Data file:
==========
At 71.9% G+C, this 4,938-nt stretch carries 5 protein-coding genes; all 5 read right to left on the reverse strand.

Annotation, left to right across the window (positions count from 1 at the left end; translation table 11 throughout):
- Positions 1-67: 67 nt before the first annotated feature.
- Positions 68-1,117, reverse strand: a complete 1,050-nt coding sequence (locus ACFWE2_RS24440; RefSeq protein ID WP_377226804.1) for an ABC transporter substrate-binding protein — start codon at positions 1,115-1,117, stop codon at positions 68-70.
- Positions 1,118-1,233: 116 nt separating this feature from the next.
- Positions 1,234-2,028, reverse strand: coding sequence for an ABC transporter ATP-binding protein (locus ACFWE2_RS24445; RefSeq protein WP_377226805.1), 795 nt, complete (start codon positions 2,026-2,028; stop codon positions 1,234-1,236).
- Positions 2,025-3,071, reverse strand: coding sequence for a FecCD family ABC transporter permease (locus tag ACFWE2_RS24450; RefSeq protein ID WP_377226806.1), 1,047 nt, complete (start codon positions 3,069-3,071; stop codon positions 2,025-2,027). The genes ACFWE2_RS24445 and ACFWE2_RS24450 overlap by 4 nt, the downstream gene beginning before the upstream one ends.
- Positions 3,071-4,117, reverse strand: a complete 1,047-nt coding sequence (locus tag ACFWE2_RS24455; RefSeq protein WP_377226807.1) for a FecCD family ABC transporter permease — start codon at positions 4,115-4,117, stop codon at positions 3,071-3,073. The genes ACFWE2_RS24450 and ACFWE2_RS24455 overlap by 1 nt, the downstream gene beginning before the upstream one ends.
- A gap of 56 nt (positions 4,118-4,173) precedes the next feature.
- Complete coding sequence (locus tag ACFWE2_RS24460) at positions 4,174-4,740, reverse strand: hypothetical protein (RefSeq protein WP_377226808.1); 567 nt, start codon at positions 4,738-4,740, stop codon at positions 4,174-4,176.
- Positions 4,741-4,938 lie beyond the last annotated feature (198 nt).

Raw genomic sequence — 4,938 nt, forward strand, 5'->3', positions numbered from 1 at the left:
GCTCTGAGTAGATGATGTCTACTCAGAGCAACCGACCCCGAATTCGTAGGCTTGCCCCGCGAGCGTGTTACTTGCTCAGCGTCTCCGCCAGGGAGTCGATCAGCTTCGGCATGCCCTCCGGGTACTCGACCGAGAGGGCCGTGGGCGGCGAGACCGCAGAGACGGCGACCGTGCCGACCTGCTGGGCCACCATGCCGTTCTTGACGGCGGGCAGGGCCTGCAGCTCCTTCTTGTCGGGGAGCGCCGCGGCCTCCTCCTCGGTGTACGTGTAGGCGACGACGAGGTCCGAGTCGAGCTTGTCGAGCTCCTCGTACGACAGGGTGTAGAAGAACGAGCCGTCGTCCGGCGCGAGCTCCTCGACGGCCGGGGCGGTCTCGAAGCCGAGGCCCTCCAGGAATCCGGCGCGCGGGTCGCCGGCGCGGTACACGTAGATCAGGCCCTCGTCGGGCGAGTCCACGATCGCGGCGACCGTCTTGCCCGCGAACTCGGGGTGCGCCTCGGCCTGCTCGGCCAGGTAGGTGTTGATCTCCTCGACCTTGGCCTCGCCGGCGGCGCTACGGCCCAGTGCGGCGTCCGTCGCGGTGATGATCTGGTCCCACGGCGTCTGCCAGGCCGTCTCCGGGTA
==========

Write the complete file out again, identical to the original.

At 71.9% G+C, this 4,938-nt stretch carries 5 protein-coding genes; all 5 read right to left on the reverse strand.

Annotation, left to right across the window (positions count from 1 at the left end; translation table 11 throughout):
- Positions 1-67: 67 nt before the first annotated feature.
- Positions 68-1,117, reverse strand: a complete 1,050-nt coding sequence (locus ACFWE2_RS24440; RefSeq protein ID WP_377226804.1) for an ABC transporter substrate-binding protein — start codon at positions 1,115-1,117, stop codon at positions 68-70.
- Positions 1,118-1,233: 116 nt separating this feature from the next.
- Positions 1,234-2,028, reverse strand: coding sequence for an ABC transporter ATP-binding protein (locus ACFWE2_RS24445; RefSeq protein WP_377226805.1), 795 nt, complete (start codon positions 2,026-2,028; stop codon positions 1,234-1,236).
- Positions 2,025-3,071, reverse strand: coding sequence for a FecCD family ABC transporter permease (locus tag ACFWE2_RS24450; RefSeq protein ID WP_377226806.1), 1,047 nt, complete (start codon positions 3,069-3,071; stop codon positions 2,025-2,027). The genes ACFWE2_RS24445 and ACFWE2_RS24450 overlap by 4 nt, the downstream gene beginning before the upstream one ends.
- Positions 3,071-4,117, reverse strand: a complete 1,047-nt coding sequence (locus tag ACFWE2_RS24455; RefSeq protein WP_377226807.1) for a FecCD family ABC transporter permease — start codon at positions 4,115-4,117, stop codon at positions 3,071-3,073. The genes ACFWE2_RS24450 and ACFWE2_RS24455 overlap by 1 nt, the downstream gene beginning before the upstream one ends.
- A gap of 56 nt (positions 4,118-4,173) precedes the next feature.
- Complete coding sequence (locus tag ACFWE2_RS24460) at positions 4,174-4,740, reverse strand: hypothetical protein (RefSeq protein WP_377226808.1); 567 nt, start codon at positions 4,738-4,740, stop codon at positions 4,174-4,176.
- Positions 4,741-4,938 lie beyond the last annotated feature (198 nt).

Raw genomic sequence — 4,938 nt, forward strand, 5'->3', positions numbered from 1 at the left:
GCTCTGAGTAGATGATGTCTACTCAGAGCAACCGACCCCGAATTCGTAGGCTTGCCCCGCGAGCGTGTTACTTGCTCAGCGTCTCCGCCAGGGAGTCGATCAGCTTCGGCATGCCCTCCGGGTACTCGACCGAGAGGGCCGTGGGCGGCGAGACCGCAGAGACGGCGACCGTGCCGACCTGCTGGGCCACCATGCCGTTCTTGACGGCGGGCAGGGCCTGCAGCTCCTTCTTGTCGGGGAGCGCCGCGGCCTCCTCCTCGGTGTACGTGTAGGCGACGACGAGGTCCGAGTCGAGCTTGTCGAGCTCCTCGTACGACAGGGTGTAGAAGAACGAGCCGTCGTCCGGCGCGAGCTCCTCGACGGCCGGGGCGGTCTCGAAGCCGAGGCCCTCCAGGAATCCGGCGCGCGGGTCGCCGGCGCGGTACACGTAGATCAGGCCCTCGTCGGGCGAGTCCACGATCGCGGCGACCGTCTTGCCCGCGAACTCGGGGTGCGCCTCGGCCTGCTCGGCCAGGTAGGTGTTGATCTCCTCGACCTTGGCCTCGCCGGCGGCGCTACGGCCCAGTGCGGCGTCCGTCGCGGTGATGATCTGGTCCCACGGCGTCTGCCAGGCCGTCTCCGGGTA